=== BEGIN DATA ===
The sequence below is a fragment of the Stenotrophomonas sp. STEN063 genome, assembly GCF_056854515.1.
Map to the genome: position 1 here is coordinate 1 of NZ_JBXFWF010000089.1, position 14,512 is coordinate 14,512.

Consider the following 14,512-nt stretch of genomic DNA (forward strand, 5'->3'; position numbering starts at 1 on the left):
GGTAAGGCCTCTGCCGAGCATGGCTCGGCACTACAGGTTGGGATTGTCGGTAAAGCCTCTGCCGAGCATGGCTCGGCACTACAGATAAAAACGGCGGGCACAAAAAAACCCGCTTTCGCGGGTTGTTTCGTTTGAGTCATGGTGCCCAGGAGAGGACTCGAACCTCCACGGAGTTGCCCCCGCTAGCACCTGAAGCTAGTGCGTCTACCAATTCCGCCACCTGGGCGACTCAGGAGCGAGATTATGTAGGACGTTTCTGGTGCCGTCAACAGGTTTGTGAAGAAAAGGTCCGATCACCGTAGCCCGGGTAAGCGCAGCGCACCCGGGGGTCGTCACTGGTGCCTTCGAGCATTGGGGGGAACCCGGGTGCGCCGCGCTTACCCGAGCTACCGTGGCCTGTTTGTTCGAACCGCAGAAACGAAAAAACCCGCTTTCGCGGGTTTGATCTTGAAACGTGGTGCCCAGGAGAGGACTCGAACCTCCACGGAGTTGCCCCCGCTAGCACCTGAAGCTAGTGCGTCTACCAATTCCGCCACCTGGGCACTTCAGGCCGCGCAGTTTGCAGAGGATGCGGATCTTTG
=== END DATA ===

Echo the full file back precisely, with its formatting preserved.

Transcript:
The sequence below is a fragment of the Stenotrophomonas sp. STEN063 genome, assembly GCF_056854515.1.
Map to the genome: position 1 here is coordinate 1 of NZ_JBXFWF010000089.1, position 14,512 is coordinate 14,512.

Consider the following 14,512-nt stretch of genomic DNA (forward strand, 5'->3'; position numbering starts at 1 on the left):
GGTAAGGCCTCTGCCGAGCATGGCTCGGCACTACAGGTTGGGATTGTCGGTAAAGCCTCTGCCGAGCATGGCTCGGCACTACAGATAAAAACGGCGGGCACAAAAAAACCCGCTTTCGCGGGTTGTTTCGTTTGAGTCATGGTGCCCAGGAGAGGACTCGAACCTCCACGGAGTTGCCCCCGCTAGCACCTGAAGCTAGTGCGTCTACCAATTCCGCCACCTGGGCGACTCAGGAGCGAGATTATGTAGGACGTTTCTGGTGCCGTCAACAGGTTTGTGAAGAAAAGGTCCGATCACCGTAGCCCGGGTAAGCGCAGCGCACCCGGGGGTCGTCACTGGTGCCTTCGAGCATTGGGGGGAACCCGGGTGCGCCGCGCTTACCCGAGCTACCGTGGCCTGTTTGTTCGAACCGCAGAAACGAAAAAACCCGCTTTCGCGGGTTTGATCTTGAAACGTGGTGCCCAGGAGAGGACTCGAACCTCCACGGAGTTGCCCCCGCTAGCACCTGAAGCTAGTGCGTCTACCAATTCCGCCACCTGGGCACTTCAGGCCGCGCAGTTTGCAGAGGATGCGGATCTTTG